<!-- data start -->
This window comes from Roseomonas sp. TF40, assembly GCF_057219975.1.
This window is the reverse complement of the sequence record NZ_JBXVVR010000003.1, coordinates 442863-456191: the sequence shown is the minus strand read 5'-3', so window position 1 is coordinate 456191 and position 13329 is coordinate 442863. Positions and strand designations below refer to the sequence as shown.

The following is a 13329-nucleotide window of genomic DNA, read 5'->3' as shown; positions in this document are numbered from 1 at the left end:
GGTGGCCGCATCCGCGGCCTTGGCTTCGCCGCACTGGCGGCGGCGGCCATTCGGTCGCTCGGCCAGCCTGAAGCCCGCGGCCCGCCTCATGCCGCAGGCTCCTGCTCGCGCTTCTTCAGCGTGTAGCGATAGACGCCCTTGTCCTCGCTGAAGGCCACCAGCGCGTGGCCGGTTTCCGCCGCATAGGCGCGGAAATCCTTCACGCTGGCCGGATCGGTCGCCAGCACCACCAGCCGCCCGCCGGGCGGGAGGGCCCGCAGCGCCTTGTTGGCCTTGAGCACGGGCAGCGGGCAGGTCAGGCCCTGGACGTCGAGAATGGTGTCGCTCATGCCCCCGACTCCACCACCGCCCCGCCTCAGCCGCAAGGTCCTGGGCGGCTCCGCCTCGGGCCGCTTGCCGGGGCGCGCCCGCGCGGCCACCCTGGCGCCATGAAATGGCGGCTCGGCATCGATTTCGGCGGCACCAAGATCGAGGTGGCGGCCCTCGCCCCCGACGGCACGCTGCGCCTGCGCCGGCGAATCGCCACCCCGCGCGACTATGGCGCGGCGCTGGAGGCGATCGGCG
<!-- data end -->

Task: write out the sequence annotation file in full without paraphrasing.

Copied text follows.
This window comes from Roseomonas sp. TF40, assembly GCF_057219975.1.
This window is the reverse complement of the sequence record NZ_JBXVVR010000003.1, coordinates 442863-456191: the sequence shown is the minus strand read 5'-3', so window position 1 is coordinate 456191 and position 13329 is coordinate 442863. Positions and strand designations below refer to the sequence as shown.

The following is a 13329-nucleotide window of genomic DNA, read 5'->3' as shown; positions in this document are numbered from 1 at the left end:
GGTGGCCGCATCCGCGGCCTTGGCTTCGCCGCACTGGCGGCGGCGGCCATTCGGTCGCTCGGCCAGCCTGAAGCCCGCGGCCCGCCTCATGCCGCAGGCTCCTGCTCGCGCTTCTTCAGCGTGTAGCGATAGACGCCCTTGTCCTCGCTGAAGGCCACCAGCGCGTGGCCGGTTTCCGCCGCATAGGCGCGGAAATCCTTCACGCTGGCCGGATCGGTCGCCAGCACCACCAGCCGCCCGCCGGGCGGGAGGGCCCGCAGCGCCTTGTTGGCCTTGAGCACGGGCAGCGGGCAGGTCAGGCCCTGGACGTCGAGAATGGTGTCGCTCATGCCCCCGACTCCACCACCGCCCCGCCTCAGCCGCAAGGTCCTGGGCGGCTCCGCCTCGGGCCGCTTGCCGGGGCGCGCCCGCGCGGCCACCCTGGCGCCATGAAATGGCGGCTCGGCATCGATTTCGGCGGCACCAAGATCGAGGTGGCGGCCCTCGCCCCCGACGGCACGCTGCGCCTGCGCCGGCGAATCGCCACCCCGCGCGACTATGGCGCGGCGCTGGAGGCGATCGGCG